Despite what you might have read in a sensationalist headline, it’s rare that one device completely “kills” another. Even still picture film is around today, if you’re really committed. That said, the niche, the casual camcorder, and point-and-shoot camera once occupied has been squeezed very heavily by modern smartphones. As smartphones keep getting better, will they take over from pro cameras as well? Here, we’ll look at what might happen in a few years, across video and film.
The main reason for the continuing demise of casual imaging gear is, of course, the convenience of having a smartphone replacement always with you, always ready to shoot, and taking no extra weight or space. A DSLR is at least an extra kilogram (a couple of pounds) of dead weight that probably can’t even share your images until you get home. For any subject where absolute picture quality is less important than convenience, it’s easier to snap it on your phone and send it on its way. And for many, a phone snap is “good enough”.
On the flip side, a phone isn’t always “good enough”, and while the lens plays a part, it’s often a simple matter of resolution. Where picture quality is king, you may well need a sharp 20 or 50 megapixels instead of the slightly fuzzy 8 or 12 a phone can provide. For more data, you’ll have to tolerate inconvenience. For the best, you need more data than a smartphone can provide.
In the land of pro cameras, traditional mirror-based cameras from Canon and Nikon face stiff competition today from modern mirrorless Micro-Four-Thirds and Sony cameras. They’re smaller, lighter, and in many ways as capable. Not as small as a phone, of course, but providing a new middle ground, trading off the shallow depth of field you get with a large full frame lens for the lightness of a smaller one. They won’t provide the 30–50 megapixel images of the best DSLRs, but most of the time they do well enough.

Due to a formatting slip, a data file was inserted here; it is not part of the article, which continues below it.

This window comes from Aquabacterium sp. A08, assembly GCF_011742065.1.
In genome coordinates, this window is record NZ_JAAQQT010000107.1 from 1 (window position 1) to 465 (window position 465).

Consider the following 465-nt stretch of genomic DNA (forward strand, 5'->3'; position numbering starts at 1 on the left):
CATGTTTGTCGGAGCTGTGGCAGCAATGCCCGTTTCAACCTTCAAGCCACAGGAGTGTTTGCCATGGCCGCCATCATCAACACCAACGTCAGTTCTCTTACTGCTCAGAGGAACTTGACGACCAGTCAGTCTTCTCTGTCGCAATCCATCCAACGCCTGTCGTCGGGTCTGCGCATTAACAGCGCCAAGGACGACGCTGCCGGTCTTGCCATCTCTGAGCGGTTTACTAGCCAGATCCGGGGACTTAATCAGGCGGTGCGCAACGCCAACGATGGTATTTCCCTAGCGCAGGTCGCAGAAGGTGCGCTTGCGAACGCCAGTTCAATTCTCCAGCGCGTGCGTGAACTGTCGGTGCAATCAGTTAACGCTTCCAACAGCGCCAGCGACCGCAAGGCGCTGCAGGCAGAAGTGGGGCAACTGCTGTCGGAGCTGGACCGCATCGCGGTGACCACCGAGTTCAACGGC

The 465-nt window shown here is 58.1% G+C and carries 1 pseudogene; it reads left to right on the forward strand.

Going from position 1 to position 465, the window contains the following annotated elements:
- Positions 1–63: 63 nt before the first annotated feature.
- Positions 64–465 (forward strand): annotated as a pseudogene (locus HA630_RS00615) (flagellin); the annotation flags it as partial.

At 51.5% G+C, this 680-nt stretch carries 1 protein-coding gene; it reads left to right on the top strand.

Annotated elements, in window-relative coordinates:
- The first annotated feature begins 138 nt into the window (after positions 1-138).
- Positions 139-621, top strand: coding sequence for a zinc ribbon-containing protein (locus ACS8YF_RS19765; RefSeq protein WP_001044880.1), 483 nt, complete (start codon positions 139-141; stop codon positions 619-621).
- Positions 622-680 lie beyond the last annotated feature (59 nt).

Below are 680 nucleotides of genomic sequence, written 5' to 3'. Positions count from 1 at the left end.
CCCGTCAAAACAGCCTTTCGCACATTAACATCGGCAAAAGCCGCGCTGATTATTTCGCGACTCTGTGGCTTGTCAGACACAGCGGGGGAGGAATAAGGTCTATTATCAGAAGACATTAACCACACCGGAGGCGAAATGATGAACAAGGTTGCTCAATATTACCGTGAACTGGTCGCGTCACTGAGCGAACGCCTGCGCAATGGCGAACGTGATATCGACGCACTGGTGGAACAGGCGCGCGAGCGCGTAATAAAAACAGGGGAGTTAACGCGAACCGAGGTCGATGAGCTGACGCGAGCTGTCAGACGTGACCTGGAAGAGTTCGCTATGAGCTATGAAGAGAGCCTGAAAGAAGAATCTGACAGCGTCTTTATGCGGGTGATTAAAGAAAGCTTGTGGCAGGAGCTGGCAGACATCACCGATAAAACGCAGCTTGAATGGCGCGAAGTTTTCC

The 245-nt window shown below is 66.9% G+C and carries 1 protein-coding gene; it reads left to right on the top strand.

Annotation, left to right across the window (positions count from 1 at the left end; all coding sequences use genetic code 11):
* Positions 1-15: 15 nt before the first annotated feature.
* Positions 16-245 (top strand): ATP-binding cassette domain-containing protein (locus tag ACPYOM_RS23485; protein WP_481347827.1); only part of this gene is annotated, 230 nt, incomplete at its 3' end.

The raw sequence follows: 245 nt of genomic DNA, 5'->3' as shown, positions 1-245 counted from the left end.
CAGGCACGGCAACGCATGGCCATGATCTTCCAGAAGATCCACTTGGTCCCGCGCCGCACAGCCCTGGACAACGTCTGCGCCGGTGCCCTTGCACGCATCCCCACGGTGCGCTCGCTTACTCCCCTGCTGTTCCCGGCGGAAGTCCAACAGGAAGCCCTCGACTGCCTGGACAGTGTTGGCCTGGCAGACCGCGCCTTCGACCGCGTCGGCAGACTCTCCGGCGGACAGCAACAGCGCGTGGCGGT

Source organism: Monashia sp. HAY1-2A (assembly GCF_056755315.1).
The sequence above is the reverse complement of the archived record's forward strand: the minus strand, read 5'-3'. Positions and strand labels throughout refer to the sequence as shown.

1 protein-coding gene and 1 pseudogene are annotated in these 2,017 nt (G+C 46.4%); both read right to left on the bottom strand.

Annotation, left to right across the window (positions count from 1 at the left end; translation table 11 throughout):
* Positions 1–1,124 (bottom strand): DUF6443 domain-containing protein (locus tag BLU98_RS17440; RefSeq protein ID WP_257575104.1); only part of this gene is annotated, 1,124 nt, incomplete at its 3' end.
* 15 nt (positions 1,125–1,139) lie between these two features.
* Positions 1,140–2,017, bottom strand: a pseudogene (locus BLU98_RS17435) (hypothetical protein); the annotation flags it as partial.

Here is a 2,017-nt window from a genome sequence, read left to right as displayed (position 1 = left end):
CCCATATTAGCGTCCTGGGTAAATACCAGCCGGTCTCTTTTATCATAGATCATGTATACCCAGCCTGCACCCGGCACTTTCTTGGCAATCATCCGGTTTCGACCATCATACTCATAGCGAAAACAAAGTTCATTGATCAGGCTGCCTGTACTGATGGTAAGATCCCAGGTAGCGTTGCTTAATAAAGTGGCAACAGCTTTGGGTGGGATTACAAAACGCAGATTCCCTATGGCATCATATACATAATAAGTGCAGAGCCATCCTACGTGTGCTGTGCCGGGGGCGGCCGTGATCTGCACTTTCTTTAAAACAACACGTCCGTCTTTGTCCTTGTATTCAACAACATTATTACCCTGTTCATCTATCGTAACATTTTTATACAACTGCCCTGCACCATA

Smart devices can compensate for less-than-perfect specs in ways that high-quality but dumber devices can’t. One example: because the iPhone has gyroscopes that know which way it moves, it can do very intelligent things to correct for that movement in video. Another: if a scene is detected with a dynamic range too great to capture, it can take two shots and automatically combine them into an HDR shot. The bottom line: while a pro camera is focused only on taking photos, the extra gadgets and sensors on a phone, combined with third-party apps, can do an awful lot to bridge the gap.
Looking forward, new photo technology that relies on smarter processing (like the L16, or the Lytro Illum, or the Modulo camera) has the potential to completely change the game. Good glass isn’t enough in a world that no longer needs traditional lenses, but we’re not there just yet.
So phones are going to continue to dominate the casual space, and they’re all going to get smaller and smarter. Sure. But just like paper books are still with us, you can expect the DSLR and mirrorless cousins to survive as well, for a while at least. It’s not just resolution either: a mobile phone today still struggles to capture dynamic range in a challenging situation, to zoom, to change aperture, or to use manual controls that don’t rely on touch. Difficult situations still need a real camera with manual controls, and that’s not about to change.
Also, the modern “professional” look often involves shallow depth of field, wide dynamic range, and simply a “look” that’s hard to replicate on a tiny phone sensor. But that doesn’t mean that you can’t sneak an iPhone in from time to time. I know professionals who shoot high-speed video on their iPhone because it’s better than they can get from their GH4, and panoramas are much, much easier on the phone too. Pro cameras and phones can each play to their strengths.
In a few years time, if our phones can take images better than today’s DSLRs, with controllable depth of field, huge dynamic range and amazing resolution, there will still be a stigma associated with using your phone for a professional job. Even today, if you turn up to a job with a huge white lens with a red ring, most clients will take you much more seriously than if you bring any small fixed lens—even if that fixed lens is excellent. If you bring a tripod or rig, people make room for you, but if you use a selfie stick for stability, people might laugh. Size brings respect, for both camera and support gear—at least for now.
The new iPhone 6s produces video that—in some ways—can outclass my Blackmagic Cinema Camera. In others, it falls well short, and I’ll be using Real Professional Cameras™ on shoots for some time to come. In particular, if you need to fill a Retina 5K screen with a sharp still image, you need at least a DSLR.
But my iPhone is coming too, to catch shots where a tripod is impossible, to catch shots happening right now, for high speed, and for shots that have to be shared straight away. Today, a great phone is a great complement to a “real” camera, and something every pro should have in their kit. Eventually—not today—they might be able throw the rest of it away.